The biggest challenge for the tenure-track-job seeker is not finishing the dissertation, churning out publications or cultivating fancy recommenders. It is transitioning from the peon mentality of graduate school to the peer mentality of the job market.
Approaching the job market from the peon subject position means that almost every word of the job application materials will have a wheedling, pathetic, desperate tone. Substituting emotionalism and pandering -- interspersed with overcompensating moments of wild grandiosity -- for actual facts and evidence of the academic record renders the application materials worthless for the purposes of securing a job.
The irony of graduate training is this: the better a grad student you are, the worse job candidate you make. While in the realm of ideas, faculty will allow for independence, in the larger interpersonal “frame” of graduate training, they expect deference. This is, of course, never expressed and would likely be vehemently denied. Because the hierarchy is thus disavowed, graduate students have little means of recognizing how marked they are by their place in it. Here are some ways it’s expressed:
1. You Drone On and On About Your Dissertation
Please stop talking about your dissertation. Search committees don’t want to know about your dissertation beyond proof that you wrote one and that it’s (soon to be) finished and defended. What they want to know is how that dissertation accomplishes specific goals that serve the department: how it produces refereed publications, wins grants and awards, translates into dynamic teaching, transforms quickly into a book (if you’re in a book field), and inspires a viable second project.
2. You Think People Are Out to Get You in Your Department
Beware paranoia, which is endemic to graduate student life. With very rare exceptions, faculty members barely even think about the graduate students in their departments, beyond asking, once a year, whether any of them will just finish already so the dean can get off their back about their pitiful completion rate. The people in the department want you to finish. Whatever that takes, that’s what they want you to do. So just do that, OK?
3. You Think People Are Out to Get You in Your Discipline
You’re sure that your “radical” perspective has earned you powerful enemies in the field. It likely has not. Likely few people are even thinking about you. If you’re getting negative responses to your work, it’s not because your argument single-handedly overturns the foundational orthodoxy of your field and has inspired widespread jealousy and resentment. It’s because the work is not yet good enough. No search committee wants a drama queen.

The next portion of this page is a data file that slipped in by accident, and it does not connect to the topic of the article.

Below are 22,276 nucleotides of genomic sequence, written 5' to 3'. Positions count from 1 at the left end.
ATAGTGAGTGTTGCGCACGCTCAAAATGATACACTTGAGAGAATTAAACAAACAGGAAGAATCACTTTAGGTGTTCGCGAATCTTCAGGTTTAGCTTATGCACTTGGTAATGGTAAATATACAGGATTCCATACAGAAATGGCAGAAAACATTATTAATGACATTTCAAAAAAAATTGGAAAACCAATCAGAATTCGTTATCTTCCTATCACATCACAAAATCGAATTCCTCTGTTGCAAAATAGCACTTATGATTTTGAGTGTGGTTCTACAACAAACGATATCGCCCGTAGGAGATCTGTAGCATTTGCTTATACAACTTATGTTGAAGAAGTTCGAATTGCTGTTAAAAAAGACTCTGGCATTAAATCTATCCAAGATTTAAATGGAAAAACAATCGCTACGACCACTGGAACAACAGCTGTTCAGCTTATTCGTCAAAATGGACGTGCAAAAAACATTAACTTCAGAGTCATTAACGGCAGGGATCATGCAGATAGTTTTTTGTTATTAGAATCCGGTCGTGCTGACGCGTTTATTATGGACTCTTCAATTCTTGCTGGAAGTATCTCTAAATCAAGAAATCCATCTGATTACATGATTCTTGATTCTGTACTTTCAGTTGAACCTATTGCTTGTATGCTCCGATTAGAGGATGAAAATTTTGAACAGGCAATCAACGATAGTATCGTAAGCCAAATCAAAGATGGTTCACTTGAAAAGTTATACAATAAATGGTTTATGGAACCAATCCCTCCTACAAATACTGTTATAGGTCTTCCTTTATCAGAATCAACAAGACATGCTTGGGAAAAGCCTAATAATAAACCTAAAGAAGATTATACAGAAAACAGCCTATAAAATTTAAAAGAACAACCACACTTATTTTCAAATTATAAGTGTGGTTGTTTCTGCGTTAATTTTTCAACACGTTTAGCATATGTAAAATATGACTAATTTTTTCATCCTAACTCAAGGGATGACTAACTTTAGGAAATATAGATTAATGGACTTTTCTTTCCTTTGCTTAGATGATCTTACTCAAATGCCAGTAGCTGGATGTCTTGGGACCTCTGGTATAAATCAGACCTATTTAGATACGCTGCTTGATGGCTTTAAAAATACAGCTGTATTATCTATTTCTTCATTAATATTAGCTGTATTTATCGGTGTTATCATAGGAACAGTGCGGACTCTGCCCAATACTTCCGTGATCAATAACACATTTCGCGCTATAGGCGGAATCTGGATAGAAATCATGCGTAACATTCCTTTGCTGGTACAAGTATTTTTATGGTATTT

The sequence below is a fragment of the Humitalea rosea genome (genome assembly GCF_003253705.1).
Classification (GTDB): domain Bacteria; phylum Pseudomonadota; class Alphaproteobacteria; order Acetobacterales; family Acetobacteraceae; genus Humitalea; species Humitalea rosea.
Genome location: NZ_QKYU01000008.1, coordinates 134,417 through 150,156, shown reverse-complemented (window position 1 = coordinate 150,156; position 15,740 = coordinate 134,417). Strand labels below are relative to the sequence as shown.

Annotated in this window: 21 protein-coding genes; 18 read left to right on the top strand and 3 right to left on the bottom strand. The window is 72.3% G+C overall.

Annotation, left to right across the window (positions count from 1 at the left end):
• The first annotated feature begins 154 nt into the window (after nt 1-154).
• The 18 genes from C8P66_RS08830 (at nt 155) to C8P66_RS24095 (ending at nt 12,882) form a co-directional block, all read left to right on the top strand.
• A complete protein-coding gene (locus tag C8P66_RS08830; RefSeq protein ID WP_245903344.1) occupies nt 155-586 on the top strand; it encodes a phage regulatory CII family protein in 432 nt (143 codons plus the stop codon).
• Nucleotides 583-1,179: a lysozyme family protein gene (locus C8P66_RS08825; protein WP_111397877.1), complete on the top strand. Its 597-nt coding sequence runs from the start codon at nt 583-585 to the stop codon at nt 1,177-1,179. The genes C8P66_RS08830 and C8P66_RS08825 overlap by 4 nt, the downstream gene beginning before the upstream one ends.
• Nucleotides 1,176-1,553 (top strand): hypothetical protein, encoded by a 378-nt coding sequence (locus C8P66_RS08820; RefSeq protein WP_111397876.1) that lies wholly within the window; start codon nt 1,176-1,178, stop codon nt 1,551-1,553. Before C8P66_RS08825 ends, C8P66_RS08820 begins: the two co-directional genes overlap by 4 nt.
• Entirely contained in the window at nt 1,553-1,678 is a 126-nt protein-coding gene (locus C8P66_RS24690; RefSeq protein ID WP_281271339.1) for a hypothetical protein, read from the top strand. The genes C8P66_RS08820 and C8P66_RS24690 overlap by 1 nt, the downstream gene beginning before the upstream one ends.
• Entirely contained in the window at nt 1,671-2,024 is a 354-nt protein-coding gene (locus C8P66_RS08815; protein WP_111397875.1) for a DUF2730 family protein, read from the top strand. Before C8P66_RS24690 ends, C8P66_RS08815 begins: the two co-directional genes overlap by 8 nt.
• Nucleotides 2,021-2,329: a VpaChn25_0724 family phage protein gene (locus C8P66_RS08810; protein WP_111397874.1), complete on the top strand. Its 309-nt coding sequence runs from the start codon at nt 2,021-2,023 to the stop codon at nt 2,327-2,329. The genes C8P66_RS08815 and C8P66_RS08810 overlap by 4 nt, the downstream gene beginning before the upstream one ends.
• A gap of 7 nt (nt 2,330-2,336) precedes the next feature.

4. You Constantly Repeat Your Main Point
Graduate students are insecure. This is understandable, because your status is insecure. One outcome of the insecurity is that you tend to pile on examples that “prove” that your topic is a legitimate one. Search committees are looking for a colleague who might be fun to talk to. What that means is someone who is confident that their topic is sound, and then who can talk about something else that is interesting.
5. You Make Excuses for Yourself
Talk like the expert you are. When the search committee asks, “How would you teach our intro course?” do not answer like this: “It didn’t really go very well last time I taught it, so I need to make changes.” Answer something like this: “I will take a balanced approach that introduces the X and Y perspectives.”
6. You Wait for Permission
I wish I had a nickel for every client who explained a lack of publications by saying, “My adviser never told me to publish.” Nobody told you to publish? Really? You really never once grasped, after reading hundreds of articles, that publishing might be a thing you’d need to do? Advisers should help, but make no mistake: ultimately, responsibility for your job market preparation is on you.
7. You’re Submissive
Graduate students tend to display the classic signs of submission -- tilted head (ref: your puppy), bowed shoulders, tightly crossed legs, weak and vague hand gestures, a tentative, questioning tone. You have a wimpy, cold-fish handshake. You avoid direct eye contact. Above all, you ramble in an unfocused and evasive way. Few people have all of these traits, but most have some.
Square your shoulders, straighten your back, lift your chin and loosen your elbows. Take up all the space in the chair. Make direct eye contact. Do not fuss with your hair, clothes or jewelry. Speak in a firm, level tone. Smile in a friendly way at the beginning and end, but not too much while you’re talking about your work. Beware of mumbling, rambling and trailing off indistinctly. Lastly, attend to your handshake. Get up from your chair, go find a human and shake their hand. Shake it firmly. Really squeeze! Do this until it’s second nature. If you aren’t sure if you’re doing it right, find an alpha male in your department and ask him to teach you.
Banish the wet noodle handshake.
Seriously, grad students, butch it up.
Karen Kelsky is a former tenured faculty member and department head who taught at the University of Oregon and University of Illinois at Urbana-Champaign, in the departments of anthropology and East Asian languages and cultures. She left the academy to open an academic careers consulting service, The Professor Is In.
This essay is adapted with permission from The Professor Is In: The Essential Guide to Turning Your Ph.D. Into a Job (Three Rivers Press).
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